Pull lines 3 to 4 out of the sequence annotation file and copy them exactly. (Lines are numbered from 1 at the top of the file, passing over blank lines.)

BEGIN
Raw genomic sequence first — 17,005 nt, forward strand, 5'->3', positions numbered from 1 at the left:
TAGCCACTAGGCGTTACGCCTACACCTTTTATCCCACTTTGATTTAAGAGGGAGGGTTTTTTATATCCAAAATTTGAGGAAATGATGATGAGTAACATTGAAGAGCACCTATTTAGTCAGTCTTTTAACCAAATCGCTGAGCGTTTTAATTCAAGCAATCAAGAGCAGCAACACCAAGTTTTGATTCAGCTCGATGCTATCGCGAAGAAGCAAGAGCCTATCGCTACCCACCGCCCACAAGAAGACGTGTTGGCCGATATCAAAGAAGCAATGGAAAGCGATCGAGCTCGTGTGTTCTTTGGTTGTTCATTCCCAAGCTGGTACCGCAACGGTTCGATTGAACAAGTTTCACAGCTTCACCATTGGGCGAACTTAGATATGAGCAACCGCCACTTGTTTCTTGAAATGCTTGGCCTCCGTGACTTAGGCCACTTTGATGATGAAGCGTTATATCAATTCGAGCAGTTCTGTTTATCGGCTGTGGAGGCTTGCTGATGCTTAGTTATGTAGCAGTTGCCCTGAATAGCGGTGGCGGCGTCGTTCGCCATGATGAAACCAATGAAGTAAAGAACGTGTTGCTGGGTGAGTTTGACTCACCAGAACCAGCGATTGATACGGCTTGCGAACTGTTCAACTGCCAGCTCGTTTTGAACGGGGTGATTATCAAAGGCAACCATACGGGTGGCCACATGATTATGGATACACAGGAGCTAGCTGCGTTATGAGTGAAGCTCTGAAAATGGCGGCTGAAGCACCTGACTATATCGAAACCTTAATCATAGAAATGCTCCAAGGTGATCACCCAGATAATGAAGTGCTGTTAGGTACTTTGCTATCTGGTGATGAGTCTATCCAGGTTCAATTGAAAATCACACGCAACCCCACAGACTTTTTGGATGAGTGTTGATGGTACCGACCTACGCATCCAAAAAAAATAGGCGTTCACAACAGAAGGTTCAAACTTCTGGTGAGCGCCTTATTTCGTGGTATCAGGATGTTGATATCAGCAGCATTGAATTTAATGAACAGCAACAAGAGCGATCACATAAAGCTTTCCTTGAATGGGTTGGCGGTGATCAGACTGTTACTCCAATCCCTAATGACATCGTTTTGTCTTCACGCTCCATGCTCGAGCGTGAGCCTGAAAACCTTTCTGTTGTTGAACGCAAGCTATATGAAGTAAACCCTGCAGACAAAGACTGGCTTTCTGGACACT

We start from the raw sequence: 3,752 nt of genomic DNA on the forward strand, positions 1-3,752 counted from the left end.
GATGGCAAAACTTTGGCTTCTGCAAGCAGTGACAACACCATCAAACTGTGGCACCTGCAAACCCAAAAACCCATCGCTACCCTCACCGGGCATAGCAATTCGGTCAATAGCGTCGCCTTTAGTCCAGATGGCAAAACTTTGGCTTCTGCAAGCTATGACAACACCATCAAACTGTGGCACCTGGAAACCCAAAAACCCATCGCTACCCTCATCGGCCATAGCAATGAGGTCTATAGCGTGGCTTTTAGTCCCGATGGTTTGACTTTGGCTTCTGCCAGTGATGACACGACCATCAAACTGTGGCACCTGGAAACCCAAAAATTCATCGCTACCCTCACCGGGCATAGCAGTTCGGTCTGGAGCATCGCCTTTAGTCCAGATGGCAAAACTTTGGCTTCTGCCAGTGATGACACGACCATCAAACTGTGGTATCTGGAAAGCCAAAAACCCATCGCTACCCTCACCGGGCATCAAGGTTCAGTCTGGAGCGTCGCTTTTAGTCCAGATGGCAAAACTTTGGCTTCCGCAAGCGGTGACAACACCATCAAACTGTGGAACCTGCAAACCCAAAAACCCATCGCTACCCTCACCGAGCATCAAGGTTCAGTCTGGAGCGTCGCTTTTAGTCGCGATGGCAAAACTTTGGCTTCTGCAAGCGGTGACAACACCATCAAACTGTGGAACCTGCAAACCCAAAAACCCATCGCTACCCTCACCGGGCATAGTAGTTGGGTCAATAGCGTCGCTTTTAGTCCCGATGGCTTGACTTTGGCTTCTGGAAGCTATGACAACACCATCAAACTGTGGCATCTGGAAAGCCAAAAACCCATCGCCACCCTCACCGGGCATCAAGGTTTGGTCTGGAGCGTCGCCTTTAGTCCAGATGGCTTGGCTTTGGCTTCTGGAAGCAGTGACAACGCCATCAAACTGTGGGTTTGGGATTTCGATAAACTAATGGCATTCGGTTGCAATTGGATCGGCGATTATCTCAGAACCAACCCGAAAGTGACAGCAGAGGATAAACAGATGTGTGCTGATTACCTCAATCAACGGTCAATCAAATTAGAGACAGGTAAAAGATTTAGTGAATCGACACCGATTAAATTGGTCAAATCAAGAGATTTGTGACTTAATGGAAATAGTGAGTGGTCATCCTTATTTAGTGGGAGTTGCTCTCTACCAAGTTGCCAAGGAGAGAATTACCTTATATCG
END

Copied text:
We start from the raw sequence: 3,752 nt of genomic DNA on the forward strand, positions 1-3,752 counted from the left end.
GATGGCAAAACTTTGGCTTCTGCAAGCAGTGACAACACCATCAAACTGTGGCACCTGCAAACCCAAAAACCCATCGCTACCCTCACCGGGCATAGCAATTCGGTCAATAGCGTCGCCTTTAGTCCAGATGGCAAAACTTTGGCTTCTGCAAGCTATGACAACACCATCAAACTGTGGCACCTGGAAACCCAAAAACCCATCGCTACCCTCATCGGCCATAGCAATGAGGTCTATAGCGTGGCTTTTAGTCCCGATGGTTTGACTTTGGCTTCTGCCAGTGATGACACGACCATCAAACTGTGGCACCTGGAAACCCAAAAATTCATCGCTACCCTCACCGGGCATAGCAGTTCGGTCTGGAGCATCGCCTTTAGTCCAGATGGCAAAACTTTGGCTTCTGCCAGTGATGACACGACCATCAAACTGTGGTATCTGGAAAGCCAAAAACCCATCGCTACCCTCACCGGGCATCAAGGTTCAGTCTGGAGCGTCGCTTTTAGTCCAGATGGCAAAACTTTGGCTTCCGCAAGCGGTGACAACACCATCAAACTGTGGAACCTGCAAACCCAAAAACCCATCGCTACCCTCACCGAGCATCAAGGTTCAGTCTGGAGCGTCGCTTTTAGTCGCGATGGCAAAACTTTGGCTTCTGCAAGCGGTGACAACACCATCAAACTGTGGAACCTGCAAACCCAAAAACCCATCGCTACCCTCACCGGGCATAGTAGTTGGGTCAATAGCGTCGCTTTTAGTCCCGATGGCTTGACTTTGGCTTCTGGAAGCTATGACAACACCATCAAACTGTGGCATCTGGAAAGCCAAAAACCCATCGCCACCCTCACCGGGCATCAAGGTTTGGTCTGGAGCGTCGCCTTTAGTCCAGATGGCTTGGCTTTGGCTTCTGGAAGCAGTGACAACGCCATCAAACTGTGGGTTTGGGATTTCGATAAACTAATGGCATTCGGTTGCAATTGGATCGGCGATTATCTCAGAACCAACCCGAAAGTGACAGCAGAGGATAAACAGATGTGTGCTGATTACCTCAATCAACGGTCAATCAAATTAGAGACAGGTAAAAGATTTAGTGAATCGACACCGATTAAATTGGTCAAATCAAGAGATTTGTGACTTAATGGAAATAGTGAGTGGTCATCCTTATTTAGTGGGAGTTGCTCTCTACCAAGTTGCCAAGGAGAGAATTACCTTATATCG